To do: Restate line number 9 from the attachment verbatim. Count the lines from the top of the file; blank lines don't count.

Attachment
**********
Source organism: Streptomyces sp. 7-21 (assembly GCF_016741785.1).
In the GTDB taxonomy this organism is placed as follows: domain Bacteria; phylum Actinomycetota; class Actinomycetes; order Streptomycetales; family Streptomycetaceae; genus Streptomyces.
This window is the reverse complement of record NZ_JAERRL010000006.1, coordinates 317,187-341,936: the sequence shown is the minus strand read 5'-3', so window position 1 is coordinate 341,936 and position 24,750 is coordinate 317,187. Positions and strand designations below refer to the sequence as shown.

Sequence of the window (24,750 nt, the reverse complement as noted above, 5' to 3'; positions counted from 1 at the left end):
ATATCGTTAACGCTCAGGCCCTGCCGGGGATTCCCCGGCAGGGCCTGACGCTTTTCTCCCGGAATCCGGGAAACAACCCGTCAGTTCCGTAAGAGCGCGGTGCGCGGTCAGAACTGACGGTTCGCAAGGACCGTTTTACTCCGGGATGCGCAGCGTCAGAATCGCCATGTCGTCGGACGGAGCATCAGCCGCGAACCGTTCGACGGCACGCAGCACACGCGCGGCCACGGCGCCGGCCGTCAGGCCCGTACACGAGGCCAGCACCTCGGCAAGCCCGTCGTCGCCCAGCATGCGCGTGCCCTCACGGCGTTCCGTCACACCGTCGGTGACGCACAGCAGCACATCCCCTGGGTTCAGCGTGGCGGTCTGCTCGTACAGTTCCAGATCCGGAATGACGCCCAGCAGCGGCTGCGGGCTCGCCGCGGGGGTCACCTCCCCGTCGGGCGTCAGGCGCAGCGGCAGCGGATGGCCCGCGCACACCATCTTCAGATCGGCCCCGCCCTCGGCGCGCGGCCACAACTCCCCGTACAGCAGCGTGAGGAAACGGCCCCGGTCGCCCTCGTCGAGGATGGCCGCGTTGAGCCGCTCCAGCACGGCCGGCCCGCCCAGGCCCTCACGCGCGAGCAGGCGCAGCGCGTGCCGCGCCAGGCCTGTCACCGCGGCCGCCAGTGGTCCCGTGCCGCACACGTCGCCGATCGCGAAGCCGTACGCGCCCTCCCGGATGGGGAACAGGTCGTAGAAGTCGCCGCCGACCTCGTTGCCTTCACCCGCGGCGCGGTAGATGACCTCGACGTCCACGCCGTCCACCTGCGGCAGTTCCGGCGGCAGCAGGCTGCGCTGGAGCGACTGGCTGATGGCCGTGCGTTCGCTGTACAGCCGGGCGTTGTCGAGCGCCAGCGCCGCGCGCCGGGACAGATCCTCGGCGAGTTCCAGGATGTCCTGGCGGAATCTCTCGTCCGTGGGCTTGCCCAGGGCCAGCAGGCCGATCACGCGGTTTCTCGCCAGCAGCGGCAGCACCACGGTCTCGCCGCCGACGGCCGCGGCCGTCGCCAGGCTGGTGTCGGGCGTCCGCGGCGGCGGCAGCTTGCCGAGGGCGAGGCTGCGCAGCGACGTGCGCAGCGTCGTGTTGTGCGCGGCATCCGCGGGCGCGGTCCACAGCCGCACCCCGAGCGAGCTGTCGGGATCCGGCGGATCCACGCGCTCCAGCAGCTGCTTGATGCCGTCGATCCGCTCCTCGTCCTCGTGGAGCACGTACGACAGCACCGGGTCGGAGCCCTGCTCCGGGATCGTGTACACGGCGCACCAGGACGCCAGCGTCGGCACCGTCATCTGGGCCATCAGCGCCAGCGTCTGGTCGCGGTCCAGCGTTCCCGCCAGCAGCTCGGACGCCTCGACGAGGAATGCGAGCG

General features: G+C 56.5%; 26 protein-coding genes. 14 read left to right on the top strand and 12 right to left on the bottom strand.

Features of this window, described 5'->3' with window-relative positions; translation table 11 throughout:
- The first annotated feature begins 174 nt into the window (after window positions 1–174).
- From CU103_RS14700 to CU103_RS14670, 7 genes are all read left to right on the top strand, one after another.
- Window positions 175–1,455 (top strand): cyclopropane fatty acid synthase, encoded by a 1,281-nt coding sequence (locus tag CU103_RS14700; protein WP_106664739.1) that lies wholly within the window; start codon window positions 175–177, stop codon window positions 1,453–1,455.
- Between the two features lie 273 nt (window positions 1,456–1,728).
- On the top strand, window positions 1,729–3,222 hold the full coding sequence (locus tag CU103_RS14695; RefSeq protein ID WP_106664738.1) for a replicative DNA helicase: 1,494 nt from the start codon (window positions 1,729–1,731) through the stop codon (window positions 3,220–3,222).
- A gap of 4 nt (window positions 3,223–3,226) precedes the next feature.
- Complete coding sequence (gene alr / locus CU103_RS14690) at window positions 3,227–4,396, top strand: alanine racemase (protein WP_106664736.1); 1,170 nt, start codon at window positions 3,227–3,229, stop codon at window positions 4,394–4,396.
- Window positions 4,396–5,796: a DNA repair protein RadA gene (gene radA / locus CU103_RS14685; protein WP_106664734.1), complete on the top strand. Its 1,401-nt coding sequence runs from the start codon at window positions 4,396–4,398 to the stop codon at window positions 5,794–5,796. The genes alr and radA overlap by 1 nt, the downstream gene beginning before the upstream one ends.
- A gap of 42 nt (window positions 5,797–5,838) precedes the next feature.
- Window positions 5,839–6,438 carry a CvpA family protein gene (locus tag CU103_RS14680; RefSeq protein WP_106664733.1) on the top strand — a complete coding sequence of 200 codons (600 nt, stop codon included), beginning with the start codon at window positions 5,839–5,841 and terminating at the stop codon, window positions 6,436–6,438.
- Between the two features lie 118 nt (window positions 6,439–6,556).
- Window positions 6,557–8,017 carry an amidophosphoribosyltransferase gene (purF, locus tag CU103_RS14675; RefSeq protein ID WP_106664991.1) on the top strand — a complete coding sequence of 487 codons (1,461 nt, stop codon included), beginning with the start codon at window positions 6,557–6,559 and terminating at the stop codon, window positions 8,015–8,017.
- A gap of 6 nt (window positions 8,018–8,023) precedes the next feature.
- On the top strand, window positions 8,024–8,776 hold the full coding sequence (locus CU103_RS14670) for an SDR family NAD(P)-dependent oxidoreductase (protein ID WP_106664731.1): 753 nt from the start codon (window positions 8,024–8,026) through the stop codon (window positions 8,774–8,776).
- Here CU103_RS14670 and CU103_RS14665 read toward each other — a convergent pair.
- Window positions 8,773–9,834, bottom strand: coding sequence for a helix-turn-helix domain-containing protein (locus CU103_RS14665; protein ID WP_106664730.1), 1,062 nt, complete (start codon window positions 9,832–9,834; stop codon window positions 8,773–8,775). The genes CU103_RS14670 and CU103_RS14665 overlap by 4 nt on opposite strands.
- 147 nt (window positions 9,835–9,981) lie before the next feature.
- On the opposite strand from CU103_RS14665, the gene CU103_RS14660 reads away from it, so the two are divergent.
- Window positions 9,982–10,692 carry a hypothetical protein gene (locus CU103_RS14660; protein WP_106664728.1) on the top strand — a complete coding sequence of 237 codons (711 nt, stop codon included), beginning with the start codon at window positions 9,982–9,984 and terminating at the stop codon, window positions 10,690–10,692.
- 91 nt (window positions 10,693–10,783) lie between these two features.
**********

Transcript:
- From CU103_RS14700 to CU103_RS14670, 7 genes are all read left to right on the top strand, one after another.